When we were between 5th and 8th graders, we had a highly active "pioneer organization" in our class, with a beloved supervisor and his son etc. The pioneer and the similar SSM – Socialist Youth Union which I declined to join at the high school (and that's why I have been to Chanovice for the first time now, as far as I remember) – were almost completely standardized and in some cases, they worked intensely. It looks like a good thing to have some proximity to a majority of your classmates. The bonds of the collectives (e.g. a class) aren't that emphasized these days – some of it was a part of the communist arrangement of the society whether someone admits it or not. (The contemporary political correctness oversells different and larger collectives, usually the whole mankind – the global level of collectivization is "hot" right now.) Voluntary work was a part of the vigorously promoted communist world view, too: although I think that selflessness is a virtue and hard work is a great lesson for a young person even if he or she doesn't get paid for it, I find it rather natural when today's teenagers find it "counterintuitive" when they're expected to work hard without a compensation. Fair compensations resulting from a truly consensual agreement of both sides is a part of the freedom and capitalism – and I do think that the freedom and capitalism trump communism and its philosophy including occasional forced labor.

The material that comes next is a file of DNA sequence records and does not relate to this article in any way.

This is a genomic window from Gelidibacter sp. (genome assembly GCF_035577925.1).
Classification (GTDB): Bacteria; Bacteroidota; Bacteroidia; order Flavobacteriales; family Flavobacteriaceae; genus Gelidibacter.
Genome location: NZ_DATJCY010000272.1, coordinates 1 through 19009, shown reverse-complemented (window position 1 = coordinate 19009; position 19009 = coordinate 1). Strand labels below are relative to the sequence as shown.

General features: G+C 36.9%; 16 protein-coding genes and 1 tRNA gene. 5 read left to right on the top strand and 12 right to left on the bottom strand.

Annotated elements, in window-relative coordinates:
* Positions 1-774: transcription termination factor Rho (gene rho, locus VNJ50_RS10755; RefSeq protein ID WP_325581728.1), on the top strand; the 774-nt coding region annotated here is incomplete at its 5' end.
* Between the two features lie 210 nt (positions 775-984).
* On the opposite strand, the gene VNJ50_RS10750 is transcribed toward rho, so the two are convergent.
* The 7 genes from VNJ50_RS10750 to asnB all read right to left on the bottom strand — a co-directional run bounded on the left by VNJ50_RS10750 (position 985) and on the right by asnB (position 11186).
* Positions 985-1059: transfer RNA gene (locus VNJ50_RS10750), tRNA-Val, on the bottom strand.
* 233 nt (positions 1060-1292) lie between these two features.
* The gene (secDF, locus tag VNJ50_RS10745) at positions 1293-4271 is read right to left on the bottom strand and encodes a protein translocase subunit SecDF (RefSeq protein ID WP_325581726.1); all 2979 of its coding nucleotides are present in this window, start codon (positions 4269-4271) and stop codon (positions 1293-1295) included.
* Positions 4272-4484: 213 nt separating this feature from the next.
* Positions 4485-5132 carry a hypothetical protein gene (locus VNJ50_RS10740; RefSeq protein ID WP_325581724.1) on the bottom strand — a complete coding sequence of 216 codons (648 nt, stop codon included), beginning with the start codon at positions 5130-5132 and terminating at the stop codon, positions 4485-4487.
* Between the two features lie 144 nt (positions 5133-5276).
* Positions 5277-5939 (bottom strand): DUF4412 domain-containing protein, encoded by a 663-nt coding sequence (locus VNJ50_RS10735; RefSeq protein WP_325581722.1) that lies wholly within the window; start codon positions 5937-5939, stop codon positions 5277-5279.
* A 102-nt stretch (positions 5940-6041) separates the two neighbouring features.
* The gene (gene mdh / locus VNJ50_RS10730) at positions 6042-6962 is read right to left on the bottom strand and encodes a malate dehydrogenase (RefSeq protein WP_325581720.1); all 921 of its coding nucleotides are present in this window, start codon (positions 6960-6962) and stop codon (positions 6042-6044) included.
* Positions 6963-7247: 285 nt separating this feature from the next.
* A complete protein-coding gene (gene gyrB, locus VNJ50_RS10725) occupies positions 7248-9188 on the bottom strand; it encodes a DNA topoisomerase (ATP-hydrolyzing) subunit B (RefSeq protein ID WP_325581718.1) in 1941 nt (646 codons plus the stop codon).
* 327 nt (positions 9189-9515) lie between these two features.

But is it guaranteed that the teenagers are robbed of very important things when such bonds aren't working that intensely? Maybe but I am not sure. They are still creating bonds to various people – which are more likely to be further from their class than in our time. The world has shrunk and the geographic distance to the teenager's median friend has grown considerably. I think that much of this evolution is an unavoidable consequence of the greater freedom – and also the improved communication and transportation technologies that have made the world smaller.

Many of us are annoyed by many ongoing trends – the society starts to look different than what we were used to and what we sometimes imagine to be the "gold standard" – but many older people are fooling themselves when they're alarmist about most of these trends. Most of these trends will change the world (and the society) but the change of the world is something else than the collapse of the world (and the society).